• Lost Lands: Balor World Tour

      Hi, everyone! Welcome to the 9th article in our Lost Lands spoiler series. (If you missed the previous ones, here's a link to the original announcement which has links to the subsequent ones at the end.)

      In today's article, we'll be focusing on the human world of Balor itself, where Shadow Era is set, exploring its different kingdoms by way of our new Location card type, including three new Location spoilers.

      Please note: Whilst a lot of the content here is lore-focused, I strongly recommend you read the 2nd article in this series that explained all the new rules associated with Locations before continuing, since the six we're showcasing will be hard to understand without that information.

      Welcome to Balor!

      In case you've not yet seen it, here's our map of Balor:

      Whether you click it for a more high-res detailed view or not, hopefully you can make out the six kingdoms - Lyth, Layar, Irum, Vozit, Ellos and Gaderi - and The Wilds, home of the Aldmor.

      You've probably noticed that, in the first three sets of the game, we've made reference to some of these places within card names (e.g. Layarian Diplomat) and flavor text (e.g. Divine Connection), but never went beyond that in the game itself.

      But that's all changing in Lost Lands! So strap yourself in for a whirlwind tour of Balor's territories, where you will not only learn something about each, but you'll see how they are set to have a much larger impact on the game than ever before, through the Location cards based there.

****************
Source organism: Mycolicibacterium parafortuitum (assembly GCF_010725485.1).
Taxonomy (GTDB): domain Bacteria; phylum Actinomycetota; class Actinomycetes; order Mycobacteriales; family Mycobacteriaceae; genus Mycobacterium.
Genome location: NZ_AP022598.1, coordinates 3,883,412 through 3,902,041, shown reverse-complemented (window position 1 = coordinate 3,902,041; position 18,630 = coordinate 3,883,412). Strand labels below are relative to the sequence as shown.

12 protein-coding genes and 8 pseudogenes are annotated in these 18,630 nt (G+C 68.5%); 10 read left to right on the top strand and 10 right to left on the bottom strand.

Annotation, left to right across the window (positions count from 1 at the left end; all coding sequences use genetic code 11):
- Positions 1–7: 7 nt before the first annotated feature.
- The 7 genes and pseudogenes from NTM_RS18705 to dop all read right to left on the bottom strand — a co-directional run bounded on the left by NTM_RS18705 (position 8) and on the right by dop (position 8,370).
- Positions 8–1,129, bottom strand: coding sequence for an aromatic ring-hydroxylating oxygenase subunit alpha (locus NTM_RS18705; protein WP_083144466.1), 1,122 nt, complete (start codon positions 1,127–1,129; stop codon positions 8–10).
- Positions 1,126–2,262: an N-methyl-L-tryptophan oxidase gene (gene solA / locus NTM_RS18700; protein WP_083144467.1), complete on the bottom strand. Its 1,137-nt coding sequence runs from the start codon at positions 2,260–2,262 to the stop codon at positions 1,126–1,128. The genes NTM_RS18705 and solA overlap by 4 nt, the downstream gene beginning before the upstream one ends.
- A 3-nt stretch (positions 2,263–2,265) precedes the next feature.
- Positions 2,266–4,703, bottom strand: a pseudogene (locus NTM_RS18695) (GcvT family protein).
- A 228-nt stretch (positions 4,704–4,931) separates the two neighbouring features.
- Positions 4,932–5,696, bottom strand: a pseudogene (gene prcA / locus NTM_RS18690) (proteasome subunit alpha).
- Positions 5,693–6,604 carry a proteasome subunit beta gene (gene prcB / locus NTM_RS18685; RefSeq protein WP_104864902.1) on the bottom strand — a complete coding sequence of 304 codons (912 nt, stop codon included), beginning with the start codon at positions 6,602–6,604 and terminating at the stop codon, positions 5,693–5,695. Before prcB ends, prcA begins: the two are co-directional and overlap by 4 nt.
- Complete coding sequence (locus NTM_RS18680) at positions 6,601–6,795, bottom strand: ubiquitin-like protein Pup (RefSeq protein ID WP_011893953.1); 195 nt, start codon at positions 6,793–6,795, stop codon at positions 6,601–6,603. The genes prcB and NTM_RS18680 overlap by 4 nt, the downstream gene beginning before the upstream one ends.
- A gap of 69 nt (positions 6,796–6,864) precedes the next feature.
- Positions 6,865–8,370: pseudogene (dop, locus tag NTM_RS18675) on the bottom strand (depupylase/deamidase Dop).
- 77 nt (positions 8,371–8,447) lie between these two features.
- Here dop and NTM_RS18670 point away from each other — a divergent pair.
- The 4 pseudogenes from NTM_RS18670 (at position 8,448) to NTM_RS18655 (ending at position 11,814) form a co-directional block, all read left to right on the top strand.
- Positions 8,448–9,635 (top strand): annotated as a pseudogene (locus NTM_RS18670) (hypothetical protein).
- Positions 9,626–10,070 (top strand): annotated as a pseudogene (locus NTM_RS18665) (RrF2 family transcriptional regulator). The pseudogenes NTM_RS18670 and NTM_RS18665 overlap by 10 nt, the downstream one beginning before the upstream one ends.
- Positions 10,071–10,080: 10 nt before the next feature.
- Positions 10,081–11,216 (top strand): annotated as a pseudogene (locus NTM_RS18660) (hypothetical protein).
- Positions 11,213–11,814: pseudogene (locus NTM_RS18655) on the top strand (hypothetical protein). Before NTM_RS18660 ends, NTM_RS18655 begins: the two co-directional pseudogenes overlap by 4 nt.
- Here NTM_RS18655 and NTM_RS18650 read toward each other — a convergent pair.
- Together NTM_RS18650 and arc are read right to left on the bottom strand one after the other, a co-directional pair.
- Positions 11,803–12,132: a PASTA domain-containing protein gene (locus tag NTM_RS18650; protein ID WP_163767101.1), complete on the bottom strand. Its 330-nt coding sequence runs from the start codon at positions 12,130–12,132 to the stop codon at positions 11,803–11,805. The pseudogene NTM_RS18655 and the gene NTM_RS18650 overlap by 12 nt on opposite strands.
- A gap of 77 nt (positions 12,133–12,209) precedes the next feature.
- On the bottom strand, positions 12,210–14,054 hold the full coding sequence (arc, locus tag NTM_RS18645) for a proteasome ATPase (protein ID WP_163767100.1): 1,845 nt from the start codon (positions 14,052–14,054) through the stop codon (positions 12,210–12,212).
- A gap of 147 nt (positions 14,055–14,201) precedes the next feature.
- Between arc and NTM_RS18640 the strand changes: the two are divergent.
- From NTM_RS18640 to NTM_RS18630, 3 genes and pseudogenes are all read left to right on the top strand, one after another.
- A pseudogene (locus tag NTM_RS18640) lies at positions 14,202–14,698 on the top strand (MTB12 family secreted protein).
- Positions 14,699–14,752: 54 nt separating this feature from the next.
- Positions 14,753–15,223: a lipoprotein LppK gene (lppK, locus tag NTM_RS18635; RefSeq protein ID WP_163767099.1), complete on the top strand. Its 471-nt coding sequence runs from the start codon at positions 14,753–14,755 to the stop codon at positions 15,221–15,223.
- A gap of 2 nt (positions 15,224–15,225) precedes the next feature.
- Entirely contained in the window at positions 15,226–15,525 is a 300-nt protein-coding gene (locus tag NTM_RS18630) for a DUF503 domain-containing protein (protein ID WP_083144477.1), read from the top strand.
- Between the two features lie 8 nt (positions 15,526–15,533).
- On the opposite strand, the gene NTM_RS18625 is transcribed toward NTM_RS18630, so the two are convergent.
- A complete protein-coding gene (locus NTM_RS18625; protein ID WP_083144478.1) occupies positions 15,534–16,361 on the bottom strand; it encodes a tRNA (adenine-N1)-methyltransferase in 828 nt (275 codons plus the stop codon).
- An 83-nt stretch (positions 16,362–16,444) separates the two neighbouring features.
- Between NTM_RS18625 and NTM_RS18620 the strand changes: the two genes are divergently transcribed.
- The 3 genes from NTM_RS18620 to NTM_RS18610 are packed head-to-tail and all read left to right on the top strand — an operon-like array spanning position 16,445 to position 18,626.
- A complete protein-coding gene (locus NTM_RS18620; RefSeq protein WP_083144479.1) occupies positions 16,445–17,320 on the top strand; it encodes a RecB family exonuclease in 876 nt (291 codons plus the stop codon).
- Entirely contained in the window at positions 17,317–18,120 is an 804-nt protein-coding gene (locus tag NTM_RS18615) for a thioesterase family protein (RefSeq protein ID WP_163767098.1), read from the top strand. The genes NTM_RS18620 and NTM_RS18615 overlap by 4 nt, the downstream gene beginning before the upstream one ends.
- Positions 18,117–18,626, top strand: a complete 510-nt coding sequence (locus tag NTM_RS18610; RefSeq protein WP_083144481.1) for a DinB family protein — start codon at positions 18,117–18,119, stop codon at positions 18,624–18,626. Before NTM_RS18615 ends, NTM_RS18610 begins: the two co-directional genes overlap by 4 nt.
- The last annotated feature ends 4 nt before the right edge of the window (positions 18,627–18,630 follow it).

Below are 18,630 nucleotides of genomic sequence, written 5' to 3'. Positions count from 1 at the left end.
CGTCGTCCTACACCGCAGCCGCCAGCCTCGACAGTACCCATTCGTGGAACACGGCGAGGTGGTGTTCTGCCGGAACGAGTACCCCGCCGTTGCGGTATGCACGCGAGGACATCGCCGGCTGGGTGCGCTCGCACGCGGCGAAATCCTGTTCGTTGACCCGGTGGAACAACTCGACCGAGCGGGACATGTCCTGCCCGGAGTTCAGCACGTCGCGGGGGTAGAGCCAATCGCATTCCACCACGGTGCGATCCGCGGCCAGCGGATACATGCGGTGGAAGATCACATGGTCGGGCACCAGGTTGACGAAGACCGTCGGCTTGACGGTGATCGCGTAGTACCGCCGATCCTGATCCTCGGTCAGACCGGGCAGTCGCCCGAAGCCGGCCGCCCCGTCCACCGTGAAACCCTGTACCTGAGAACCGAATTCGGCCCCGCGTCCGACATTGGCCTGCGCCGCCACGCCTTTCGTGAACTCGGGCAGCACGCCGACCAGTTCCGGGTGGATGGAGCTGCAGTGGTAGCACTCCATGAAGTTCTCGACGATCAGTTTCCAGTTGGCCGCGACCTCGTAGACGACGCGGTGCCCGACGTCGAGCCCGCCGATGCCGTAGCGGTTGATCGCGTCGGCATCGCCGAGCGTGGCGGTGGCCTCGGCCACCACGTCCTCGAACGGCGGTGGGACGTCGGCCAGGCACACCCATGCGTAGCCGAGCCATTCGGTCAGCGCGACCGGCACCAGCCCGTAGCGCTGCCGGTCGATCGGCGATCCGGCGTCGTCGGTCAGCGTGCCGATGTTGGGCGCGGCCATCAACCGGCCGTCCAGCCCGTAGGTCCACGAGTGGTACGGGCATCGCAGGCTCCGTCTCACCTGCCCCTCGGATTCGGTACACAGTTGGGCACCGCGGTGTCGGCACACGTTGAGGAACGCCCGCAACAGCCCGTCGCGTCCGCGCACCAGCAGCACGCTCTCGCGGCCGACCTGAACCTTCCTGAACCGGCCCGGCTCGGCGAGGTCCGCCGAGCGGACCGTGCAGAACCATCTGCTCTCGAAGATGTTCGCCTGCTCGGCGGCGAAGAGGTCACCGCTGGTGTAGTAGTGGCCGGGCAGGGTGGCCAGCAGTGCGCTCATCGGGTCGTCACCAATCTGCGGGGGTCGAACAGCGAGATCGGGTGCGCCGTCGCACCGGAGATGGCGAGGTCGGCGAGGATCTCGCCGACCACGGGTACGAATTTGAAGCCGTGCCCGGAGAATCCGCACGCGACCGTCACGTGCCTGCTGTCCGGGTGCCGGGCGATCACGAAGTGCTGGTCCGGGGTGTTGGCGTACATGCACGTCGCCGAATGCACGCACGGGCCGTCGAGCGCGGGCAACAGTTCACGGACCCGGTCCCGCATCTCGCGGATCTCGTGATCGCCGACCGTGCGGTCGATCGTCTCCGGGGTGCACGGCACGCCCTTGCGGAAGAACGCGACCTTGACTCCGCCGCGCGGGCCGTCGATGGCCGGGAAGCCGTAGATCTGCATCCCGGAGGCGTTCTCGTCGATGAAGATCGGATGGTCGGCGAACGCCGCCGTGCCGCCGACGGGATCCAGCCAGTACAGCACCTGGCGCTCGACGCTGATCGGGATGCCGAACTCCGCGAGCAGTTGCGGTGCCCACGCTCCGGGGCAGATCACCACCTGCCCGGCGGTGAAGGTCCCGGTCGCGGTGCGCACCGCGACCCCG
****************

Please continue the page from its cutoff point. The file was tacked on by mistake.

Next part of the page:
Since Shadow Era's story began with the discovery of shadow crystals by Nishaven during the construction of Fort Rothem atop Mount Balor, in Layar, we will start there and then expand just as the War of the Crystals did!


      Home of Nishaven and Rothem.

      - The mountains of Lyth end in a range on the northeast edge of Layar, terminating with Mt. Balor.
      - Split in half by the River Anmor (branches from River Lyth, into the Ravenstide, and the Shallow Lake).
      - Mostly plains with small areas of mountains and rolling hills.
      - Large areas of farmland near Delash and Lorhorn.

      Key Locations:
      - Castle Layar (Capitol)
      - Mt. Balor/Fort Rothem (highest mountain in the world, Fort Rothem built atop it, Shadow Crystals discovered here)
      - Delash (Port City)
      - Solt (Port City)
      - Reeph (Small village)
      - Lorhon (Large City)
      - Garina (Large City)
      - Shallow Cove (Small City)
      - Temples of the Seven: Endia, Zail, Saymeht, Anmor, Arada, Rilard, Loesstin

      Though not in Layar itself, Arthyle's Pass (first revealed in the original announcement) is sat right on its border with Lyth.

      Speaking of Lyth ...


      Home of Eladwen.

      - Almost completely mountain ranges with only small passes here and there allowing travel.
      - Ice-capped and almost completely covered in snow.
      - The southern border is cut by the mountain range and the 'River Lyth' (from which the country draws its name).
      - Islands off the coast are surrounded by the 'White Sea'.